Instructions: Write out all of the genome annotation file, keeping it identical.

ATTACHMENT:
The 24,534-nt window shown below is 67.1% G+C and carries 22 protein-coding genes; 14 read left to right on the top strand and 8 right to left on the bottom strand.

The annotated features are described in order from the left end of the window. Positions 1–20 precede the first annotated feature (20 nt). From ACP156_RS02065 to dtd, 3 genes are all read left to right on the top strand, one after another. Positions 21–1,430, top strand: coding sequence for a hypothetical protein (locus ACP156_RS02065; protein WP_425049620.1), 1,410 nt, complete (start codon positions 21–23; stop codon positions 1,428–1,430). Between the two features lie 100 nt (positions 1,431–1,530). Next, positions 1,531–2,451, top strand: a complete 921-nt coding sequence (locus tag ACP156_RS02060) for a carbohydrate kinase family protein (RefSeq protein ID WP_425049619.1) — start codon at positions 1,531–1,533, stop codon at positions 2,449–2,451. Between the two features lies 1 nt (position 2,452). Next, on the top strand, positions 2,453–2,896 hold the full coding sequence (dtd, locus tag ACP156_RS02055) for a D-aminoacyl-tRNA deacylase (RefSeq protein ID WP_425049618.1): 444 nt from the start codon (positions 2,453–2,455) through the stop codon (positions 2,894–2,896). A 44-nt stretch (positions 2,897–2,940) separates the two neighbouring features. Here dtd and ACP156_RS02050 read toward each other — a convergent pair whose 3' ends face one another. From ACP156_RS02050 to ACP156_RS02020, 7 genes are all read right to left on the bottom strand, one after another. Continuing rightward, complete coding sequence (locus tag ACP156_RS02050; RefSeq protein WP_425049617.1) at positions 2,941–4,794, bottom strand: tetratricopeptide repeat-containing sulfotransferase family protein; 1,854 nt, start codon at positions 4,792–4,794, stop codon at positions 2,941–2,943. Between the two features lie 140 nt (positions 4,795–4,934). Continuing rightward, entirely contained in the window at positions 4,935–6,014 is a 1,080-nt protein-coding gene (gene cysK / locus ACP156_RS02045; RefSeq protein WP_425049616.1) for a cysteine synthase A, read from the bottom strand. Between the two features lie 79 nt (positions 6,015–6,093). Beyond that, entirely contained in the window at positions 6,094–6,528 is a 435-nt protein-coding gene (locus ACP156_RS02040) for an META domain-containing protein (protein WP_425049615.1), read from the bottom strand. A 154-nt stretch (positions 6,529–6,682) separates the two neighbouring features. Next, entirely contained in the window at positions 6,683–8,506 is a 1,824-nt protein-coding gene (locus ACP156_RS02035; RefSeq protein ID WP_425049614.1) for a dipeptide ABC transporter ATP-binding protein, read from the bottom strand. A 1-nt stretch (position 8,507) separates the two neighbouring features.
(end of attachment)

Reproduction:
The 24,534-nt window shown below is 67.1% G+C and carries 22 protein-coding genes; 14 read left to right on the top strand and 8 right to left on the bottom strand.

The annotated features are described in order from the left end of the window. Positions 1–20 precede the first annotated feature (20 nt). From ACP156_RS02065 to dtd, 3 genes are all read left to right on the top strand, one after another. Positions 21–1,430, top strand: coding sequence for a hypothetical protein (locus ACP156_RS02065; protein WP_425049620.1), 1,410 nt, complete (start codon positions 21–23; stop codon positions 1,428–1,430). Between the two features lie 100 nt (positions 1,431–1,530). Next, positions 1,531–2,451, top strand: a complete 921-nt coding sequence (locus tag ACP156_RS02060) for a carbohydrate kinase family protein (RefSeq protein ID WP_425049619.1) — start codon at positions 1,531–1,533, stop codon at positions 2,449–2,451. Between the two features lies 1 nt (position 2,452). Next, on the top strand, positions 2,453–2,896 hold the full coding sequence (dtd, locus tag ACP156_RS02055) for a D-aminoacyl-tRNA deacylase (RefSeq protein ID WP_425049618.1): 444 nt from the start codon (positions 2,453–2,455) through the stop codon (positions 2,894–2,896). A 44-nt stretch (positions 2,897–2,940) separates the two neighbouring features. Here dtd and ACP156_RS02050 read toward each other — a convergent pair whose 3' ends face one another. From ACP156_RS02050 to ACP156_RS02020, 7 genes are all read right to left on the bottom strand, one after another. Continuing rightward, complete coding sequence (locus tag ACP156_RS02050; RefSeq protein WP_425049617.1) at positions 2,941–4,794, bottom strand: tetratricopeptide repeat-containing sulfotransferase family protein; 1,854 nt, start codon at positions 4,792–4,794, stop codon at positions 2,941–2,943. Between the two features lie 140 nt (positions 4,795–4,934). Continuing rightward, entirely contained in the window at positions 4,935–6,014 is a 1,080-nt protein-coding gene (gene cysK / locus ACP156_RS02045; RefSeq protein WP_425049616.1) for a cysteine synthase A, read from the bottom strand. Between the two features lie 79 nt (positions 6,015–6,093). Beyond that, entirely contained in the window at positions 6,094–6,528 is a 435-nt protein-coding gene (locus ACP156_RS02040) for an META domain-containing protein (protein WP_425049615.1), read from the bottom strand. A 154-nt stretch (positions 6,529–6,682) separates the two neighbouring features. Next, entirely contained in the window at positions 6,683–8,506 is a 1,824-nt protein-coding gene (locus ACP156_RS02035; RefSeq protein ID WP_425049614.1) for a dipeptide ABC transporter ATP-binding protein, read from the bottom strand. A 1-nt stretch (position 8,507) separates the two neighbouring features.